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Another limitation of bit-plane animation is that it’s best if images stored in the same plane never cross each other. Why? Because when images do cross, the blank fringe

Palette Register Register Setting

0 00H (black)
1 01H (blue)
2 02H (green)
3 03H (cyan)
4 04H (red)
5 05H (magenta)
6 14H (brown)
7 07H (light gray)
8 3EH (yellow)
9 3EH (yellow)
10 3EH (yellow)
1 13EH (yellow)
12 3EH (yellow)
13 3EH (yellow)
14 3EH (yellow)
15 3EH (yellow)

Table 43.2 Palette RAM settings for two-plane animation.

around each image can temporarily erase the overlapped parts of the other image or images, resulting in momentary flicker. While that’s not fatal, it certainly detracts from the rock-solid animation effect of bit-plane animation.

Not allowing images in the same plane to overlap is actually less of a limitation than it seems. Run Listing 43.1 again. Unless you were looking for it, you’d never notice that images of the same color almost never overlap—there’s plenty of action to distract the eye, and the trajectories of images of the same color are arranged so that they have a full range of motion without running into each other. The only exception is the chain of green images, which occasionally doubles back on itself when it bounces directly into a corner and reverses direction. Here, however, the images are moving so quickly that the brief moment during which one image’s fringe blanks a portion of another image is noticeable only upon close inspection, and not particularly unaesthetic even then.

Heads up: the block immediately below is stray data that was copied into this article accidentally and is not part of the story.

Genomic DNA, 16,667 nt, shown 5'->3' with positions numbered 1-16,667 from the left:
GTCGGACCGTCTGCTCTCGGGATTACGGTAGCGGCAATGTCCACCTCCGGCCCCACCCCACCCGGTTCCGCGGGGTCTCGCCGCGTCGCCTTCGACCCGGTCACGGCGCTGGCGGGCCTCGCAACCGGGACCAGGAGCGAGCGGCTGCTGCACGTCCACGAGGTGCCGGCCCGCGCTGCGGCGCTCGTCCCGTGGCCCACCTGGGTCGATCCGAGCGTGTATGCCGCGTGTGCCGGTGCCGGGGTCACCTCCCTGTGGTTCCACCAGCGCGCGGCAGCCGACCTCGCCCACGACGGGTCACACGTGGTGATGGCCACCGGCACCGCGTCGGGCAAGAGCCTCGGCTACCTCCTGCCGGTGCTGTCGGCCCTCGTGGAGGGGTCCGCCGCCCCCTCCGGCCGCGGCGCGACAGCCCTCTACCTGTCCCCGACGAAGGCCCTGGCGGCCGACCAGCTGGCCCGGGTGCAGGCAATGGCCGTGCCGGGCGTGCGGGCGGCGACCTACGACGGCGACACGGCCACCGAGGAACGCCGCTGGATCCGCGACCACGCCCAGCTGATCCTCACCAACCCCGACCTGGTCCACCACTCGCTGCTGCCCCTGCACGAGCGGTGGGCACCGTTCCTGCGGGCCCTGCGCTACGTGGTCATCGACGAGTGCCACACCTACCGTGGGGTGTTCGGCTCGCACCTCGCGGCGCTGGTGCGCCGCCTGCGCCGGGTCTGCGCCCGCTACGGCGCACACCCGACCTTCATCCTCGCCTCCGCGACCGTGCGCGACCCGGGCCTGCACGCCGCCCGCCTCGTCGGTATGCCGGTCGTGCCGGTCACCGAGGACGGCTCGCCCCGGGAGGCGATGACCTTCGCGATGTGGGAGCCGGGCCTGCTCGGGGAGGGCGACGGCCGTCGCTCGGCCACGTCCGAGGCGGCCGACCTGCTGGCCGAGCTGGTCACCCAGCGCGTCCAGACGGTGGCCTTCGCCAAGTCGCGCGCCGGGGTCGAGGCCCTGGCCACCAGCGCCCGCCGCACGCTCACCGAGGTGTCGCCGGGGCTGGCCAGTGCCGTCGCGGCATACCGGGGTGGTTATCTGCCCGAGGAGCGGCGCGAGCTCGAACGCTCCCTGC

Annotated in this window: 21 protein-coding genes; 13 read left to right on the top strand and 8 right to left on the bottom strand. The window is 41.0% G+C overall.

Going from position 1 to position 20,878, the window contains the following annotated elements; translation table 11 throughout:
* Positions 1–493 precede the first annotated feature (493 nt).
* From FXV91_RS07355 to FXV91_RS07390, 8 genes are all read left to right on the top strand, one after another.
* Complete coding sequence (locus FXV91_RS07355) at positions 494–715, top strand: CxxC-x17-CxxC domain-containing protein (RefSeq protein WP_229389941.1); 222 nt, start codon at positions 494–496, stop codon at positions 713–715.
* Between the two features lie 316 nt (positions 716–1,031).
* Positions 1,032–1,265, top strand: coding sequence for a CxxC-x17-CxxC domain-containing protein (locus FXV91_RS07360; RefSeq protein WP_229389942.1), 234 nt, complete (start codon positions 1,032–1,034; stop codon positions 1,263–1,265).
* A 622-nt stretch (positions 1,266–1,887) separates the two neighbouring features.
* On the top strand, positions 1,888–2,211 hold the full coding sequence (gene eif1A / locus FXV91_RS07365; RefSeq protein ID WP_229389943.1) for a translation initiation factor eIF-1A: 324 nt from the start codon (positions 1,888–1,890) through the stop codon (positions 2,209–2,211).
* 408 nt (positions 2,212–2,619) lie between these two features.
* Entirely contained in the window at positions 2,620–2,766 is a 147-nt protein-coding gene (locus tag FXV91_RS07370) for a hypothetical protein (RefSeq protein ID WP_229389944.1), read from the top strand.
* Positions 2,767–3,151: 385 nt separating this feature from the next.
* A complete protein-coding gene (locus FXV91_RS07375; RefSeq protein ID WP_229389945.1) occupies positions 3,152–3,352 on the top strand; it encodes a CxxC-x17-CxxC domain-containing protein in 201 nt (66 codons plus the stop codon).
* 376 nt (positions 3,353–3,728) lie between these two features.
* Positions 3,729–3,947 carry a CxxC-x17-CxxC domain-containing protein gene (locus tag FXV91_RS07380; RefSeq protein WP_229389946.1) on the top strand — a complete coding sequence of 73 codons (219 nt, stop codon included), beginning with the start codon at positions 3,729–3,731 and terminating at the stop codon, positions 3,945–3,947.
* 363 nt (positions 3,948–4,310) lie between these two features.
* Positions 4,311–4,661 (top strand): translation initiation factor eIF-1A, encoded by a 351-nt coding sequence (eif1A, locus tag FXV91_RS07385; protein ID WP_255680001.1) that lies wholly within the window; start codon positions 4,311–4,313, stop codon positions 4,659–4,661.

Figure 43.5
  Pixel precedence for plane 3 only.

When a technique has such tremendous visual and performance advantages as does bit-plane animation, it behooves you to design your animation software so that the limitations of the animation technique don’t get in the way. For example, you might design a shooting gallery game with all the images in a given plane marching along in step in a continuous band. The images could never overlap, so bit-plane animation would produce very high image quality.

Shearing and Page Flipping

As Listing 43.1 runs, you may occasionally see an image shear, with the top and bottom parts of the image briefly offset. This is a consequence of drawing an image directly into memory as that memory is being scanned for video data. Occasionally the CRT controller scans a given area of display memory for pixel data just as the program is changing that same memory. If the CRT controller scans memory faster than the CPU can modify that memory, then the CRT controller can scan out the bytes of display memory that have been already been changed, pass the point in the image that the CPU is currently drawing, and start scanning out bytes that haven’t yet been changed. The result: Mismatched upper and lower portions of the image.

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Graphics Programming Black Book © 2001 Michael Abrash